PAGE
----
Most of Wild Flour's loaves are crafted with traditional old-world European techniques, which exclude fat, oil, sugar, eggs, dairy, and preservatives and replace them with high-quality flours. Artisan favorites, such as the olive rosemary and cranberry walnut, complement any meal, while health-conscious selections such as the whole-grain flax-seed bread and the multigrain sourdough will allow nutrition-minded architects to nosh guilt free. Each of Wild Flour's four cozy stores serves hot lunch daily, with a rotating soup selection that pours the likes of Catalina chicken, cream of potato with bacon, and tomato red-pepper bisque alongside hot grilled sandwiches such as the zipper (ham, salami, provolone, tomato, onion, jalapeños, and mayo, $5.50) and the hot vegetarian (marinated eggplant, red peppers, portobello mushrooms, and pesto sauce, $4.90). Cold deli classics also sashay out of the kitchen, including egg salad ($4.90) and chicken salad ($5.50) and a wide selection of salads (starting at $3.25).
Art Bar, called a "Painter's Paradise" by Urban Milwaukee magazine, isn't your typical watering hole. In its enchanting interior, hundreds of soda bottle caps create an argyle pattern on pillars, wine corks stud an oval-shaped bar, and paint-by-number pieces—depicting everything from horses to the Virgin Mary—plaster a wall.
The kitschy aesthetic offers a glimpse into the creative mind of owner Don Krause. Krause left his former career as an interior designer for Ethan Allen to brave the trials of opening a bar in Riverwest. And he did it his way: His joint pours more than 40 microbrews by night and Alterra coffee by day in a space adorned with the rotating creations of local artists. The beer lineup includes seasonal brews from Bell’s, Founders, Lakefront, and New Glarus, as well as “mystery beers” served for three bucks cloaked in a crumpled brown bag—the way Wisconsin dignitaries drink. The Milwaukee Journal-Sentinel describes the venue as “a feast for all senses” and “one of the hottest spots in Riverwest,” thanks in part to its comedy, musical, or artistic events.
INdustri Cafe evokes local industry in more than its name—its New American menu prizes local ingredients , and it’s served in a rustic warehouse-style space hung with the work of local arts. The bistro brings fine dining out of the realm of diamond-encrusted waiters in order to bring the delicate flavors of lobster, pulled-duck, and truffle oil to a wider audience. The menu shifts with the seasons, but diners can expect to find American favorites graced with a gourmet touch—burgers topped with sautéed apple and poblano barbecue sauce, for instance. Serious Eats found that burger " juicy and rich and well seasoned" with toppings that "all worked together in total harmony."
Weathered wood and exposed brick surround the dining room at INdustri, which is illuminated by rows of bright globe lights. Another level of seating sits atop the bar’s canopy, while beneath it patrons sip from a beer list that only includes Wisconsin brews.
Glass cases and racks of fresh bread dominate National Bakery & Deli’s three locations, which bake all of their goods fresh daily. Founded in 1925, the bakery continually recreates classic recipes for a menu that includes glazed doughnuts, frosted cookies, and cherry-filled coffee cake, as well as hard rolls and french bread. Deli fare includes baked ham, seasonal polish sausage, and several varieties of potato salad. In addition to their staples and custom cake orders, the bakery creates seasonal specialties that range from spring’s grasshopper pie and irish soda bread to winter’s gingerbread men and icy snowman souls. Every Mardi Gras, the bakery churns out piles of prune- and raspberry-filled paczki in a celebrated rush that has drawn great press—though patrons can make every Tuesday fat by perusing their year-round paczki selection.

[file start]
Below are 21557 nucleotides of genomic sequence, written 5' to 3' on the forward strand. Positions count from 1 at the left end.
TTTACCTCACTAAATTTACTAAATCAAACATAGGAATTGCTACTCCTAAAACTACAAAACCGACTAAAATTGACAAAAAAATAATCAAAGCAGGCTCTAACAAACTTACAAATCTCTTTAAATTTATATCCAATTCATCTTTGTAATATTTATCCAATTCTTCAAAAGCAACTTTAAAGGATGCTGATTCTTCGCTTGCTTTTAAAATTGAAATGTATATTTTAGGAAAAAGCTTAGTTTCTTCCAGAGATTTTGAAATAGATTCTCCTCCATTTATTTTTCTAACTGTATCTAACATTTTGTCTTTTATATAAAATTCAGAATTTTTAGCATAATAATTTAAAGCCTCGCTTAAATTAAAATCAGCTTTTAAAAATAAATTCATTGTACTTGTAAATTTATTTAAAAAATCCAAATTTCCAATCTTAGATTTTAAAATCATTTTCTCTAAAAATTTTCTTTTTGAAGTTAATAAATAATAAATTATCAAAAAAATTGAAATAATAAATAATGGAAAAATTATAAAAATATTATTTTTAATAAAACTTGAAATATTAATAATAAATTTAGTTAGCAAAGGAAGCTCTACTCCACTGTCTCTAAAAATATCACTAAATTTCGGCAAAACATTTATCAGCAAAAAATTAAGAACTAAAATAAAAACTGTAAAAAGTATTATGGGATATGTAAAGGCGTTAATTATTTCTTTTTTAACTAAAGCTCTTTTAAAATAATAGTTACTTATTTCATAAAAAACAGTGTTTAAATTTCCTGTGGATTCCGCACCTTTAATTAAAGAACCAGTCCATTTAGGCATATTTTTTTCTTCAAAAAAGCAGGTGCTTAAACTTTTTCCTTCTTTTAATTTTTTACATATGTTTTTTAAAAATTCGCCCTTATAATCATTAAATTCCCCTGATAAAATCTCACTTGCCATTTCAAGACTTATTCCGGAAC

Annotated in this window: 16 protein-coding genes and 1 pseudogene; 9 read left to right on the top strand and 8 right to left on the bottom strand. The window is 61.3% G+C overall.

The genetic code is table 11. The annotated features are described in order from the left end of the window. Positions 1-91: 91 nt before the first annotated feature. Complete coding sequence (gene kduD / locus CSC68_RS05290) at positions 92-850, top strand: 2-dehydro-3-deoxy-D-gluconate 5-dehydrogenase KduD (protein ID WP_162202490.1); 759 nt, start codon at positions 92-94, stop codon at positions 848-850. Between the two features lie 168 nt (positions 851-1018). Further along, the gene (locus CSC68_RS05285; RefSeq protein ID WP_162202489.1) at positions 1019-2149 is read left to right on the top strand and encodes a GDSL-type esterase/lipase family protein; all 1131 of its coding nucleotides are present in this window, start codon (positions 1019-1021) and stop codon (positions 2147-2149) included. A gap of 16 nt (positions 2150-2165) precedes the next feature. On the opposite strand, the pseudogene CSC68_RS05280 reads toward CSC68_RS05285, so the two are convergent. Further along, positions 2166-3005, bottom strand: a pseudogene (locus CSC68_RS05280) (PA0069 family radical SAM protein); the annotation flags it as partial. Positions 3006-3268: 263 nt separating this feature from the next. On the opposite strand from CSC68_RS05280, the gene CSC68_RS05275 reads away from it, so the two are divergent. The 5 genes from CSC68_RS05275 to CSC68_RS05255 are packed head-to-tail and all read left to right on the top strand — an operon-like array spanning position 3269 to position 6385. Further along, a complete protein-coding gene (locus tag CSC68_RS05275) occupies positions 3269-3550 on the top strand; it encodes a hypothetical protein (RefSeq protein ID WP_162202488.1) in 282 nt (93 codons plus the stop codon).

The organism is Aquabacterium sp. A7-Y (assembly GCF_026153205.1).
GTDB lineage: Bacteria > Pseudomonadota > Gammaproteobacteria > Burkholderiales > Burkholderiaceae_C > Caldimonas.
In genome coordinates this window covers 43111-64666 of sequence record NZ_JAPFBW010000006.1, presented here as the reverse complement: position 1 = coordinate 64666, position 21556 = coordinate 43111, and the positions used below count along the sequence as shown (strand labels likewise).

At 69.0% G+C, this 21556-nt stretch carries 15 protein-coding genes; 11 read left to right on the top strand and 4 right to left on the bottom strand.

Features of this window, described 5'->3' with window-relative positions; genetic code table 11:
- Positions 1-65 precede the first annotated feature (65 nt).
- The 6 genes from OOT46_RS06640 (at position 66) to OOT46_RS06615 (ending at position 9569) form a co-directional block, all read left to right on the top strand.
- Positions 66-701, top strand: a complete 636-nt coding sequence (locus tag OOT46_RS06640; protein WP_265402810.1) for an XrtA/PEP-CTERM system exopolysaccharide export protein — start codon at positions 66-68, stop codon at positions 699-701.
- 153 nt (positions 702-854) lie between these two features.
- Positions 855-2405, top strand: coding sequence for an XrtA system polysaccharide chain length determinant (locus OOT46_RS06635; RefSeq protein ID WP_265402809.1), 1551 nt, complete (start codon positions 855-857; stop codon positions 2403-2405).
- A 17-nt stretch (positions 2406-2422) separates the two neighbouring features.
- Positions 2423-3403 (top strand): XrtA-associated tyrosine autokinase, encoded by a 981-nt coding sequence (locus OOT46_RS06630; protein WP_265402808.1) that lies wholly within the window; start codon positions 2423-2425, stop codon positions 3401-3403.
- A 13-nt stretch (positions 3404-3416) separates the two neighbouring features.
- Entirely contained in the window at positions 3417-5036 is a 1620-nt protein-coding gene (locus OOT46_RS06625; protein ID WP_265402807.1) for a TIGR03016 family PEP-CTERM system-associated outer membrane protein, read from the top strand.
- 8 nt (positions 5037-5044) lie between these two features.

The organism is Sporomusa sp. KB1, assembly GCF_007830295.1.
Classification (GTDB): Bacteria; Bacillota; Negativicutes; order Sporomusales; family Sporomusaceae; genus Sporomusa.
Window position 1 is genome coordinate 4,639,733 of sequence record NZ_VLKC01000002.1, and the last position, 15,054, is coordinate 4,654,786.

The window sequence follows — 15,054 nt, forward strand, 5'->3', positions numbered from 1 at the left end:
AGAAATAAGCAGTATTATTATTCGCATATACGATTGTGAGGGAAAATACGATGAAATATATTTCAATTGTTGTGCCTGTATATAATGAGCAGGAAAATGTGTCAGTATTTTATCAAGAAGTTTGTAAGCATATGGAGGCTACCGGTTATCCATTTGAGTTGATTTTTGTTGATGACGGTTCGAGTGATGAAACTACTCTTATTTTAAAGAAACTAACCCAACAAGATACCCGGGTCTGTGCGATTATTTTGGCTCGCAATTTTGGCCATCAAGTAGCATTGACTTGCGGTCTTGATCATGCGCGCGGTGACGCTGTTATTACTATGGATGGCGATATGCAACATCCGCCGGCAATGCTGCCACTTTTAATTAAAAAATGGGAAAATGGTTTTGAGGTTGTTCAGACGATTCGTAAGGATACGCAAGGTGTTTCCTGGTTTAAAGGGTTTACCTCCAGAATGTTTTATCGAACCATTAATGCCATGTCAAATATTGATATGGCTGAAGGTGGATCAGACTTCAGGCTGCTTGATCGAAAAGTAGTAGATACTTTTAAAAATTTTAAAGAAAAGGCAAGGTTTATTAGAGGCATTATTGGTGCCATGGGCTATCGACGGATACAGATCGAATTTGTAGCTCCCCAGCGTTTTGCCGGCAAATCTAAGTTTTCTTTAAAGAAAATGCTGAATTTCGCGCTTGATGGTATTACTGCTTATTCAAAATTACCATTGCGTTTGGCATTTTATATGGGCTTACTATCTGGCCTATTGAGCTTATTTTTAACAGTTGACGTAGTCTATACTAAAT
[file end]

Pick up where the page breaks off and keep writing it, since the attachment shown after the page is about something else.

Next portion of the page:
Jennifer Nowicki really loves produce; she's named her third restaurant Verduras, the Spanish word for vegetables. The completely vegetarian menu employs ingredients such as grapefruit, beets, and teriyaki-infused carrots to insulate sandwiches, salads, and soups, many of which are also vegan or gluten free. However, the ever-shifting curls of steam that tickle the hardwood floors, exposed rafters, and large windows hint at Verduras' primary focus: teas from all across the globe. Beneath the ivory-hued exposed bricks, white, green, rooibos, and local Rishi teas steep in hot water, filling mugs with the flavors of wild rose, hibiscus, or chai. The floral aromas of darjeeling fill the air as patrons gaze at the art on the walls, rendered in crisp black and white like a zebra’s yearbook page.
In 1994, Jill Seebantz began her career as a massage therapist and, for years, she would alleviate chronic-and-acute pain with everything from deep-tissue massage to craniosacral therapy. She began her sessions by analyzing the client's posture and then would work to remove any distortions that had developed in the body. Eventually she would customize a maintenance program for the client.
In time, Jill discovered that she wanted to help clients find total-body wellness, so she returned to her studies and is now a holistic health coach and colon hydrotherapist. She also turned her one-woman massage studio into Body Awareness Center, a place that?like Jill?focuses on overall wellness. The holistic health center improves wellness with custom therapeutic bodywork and acupuncture, detoxification treatments, and body-movement services.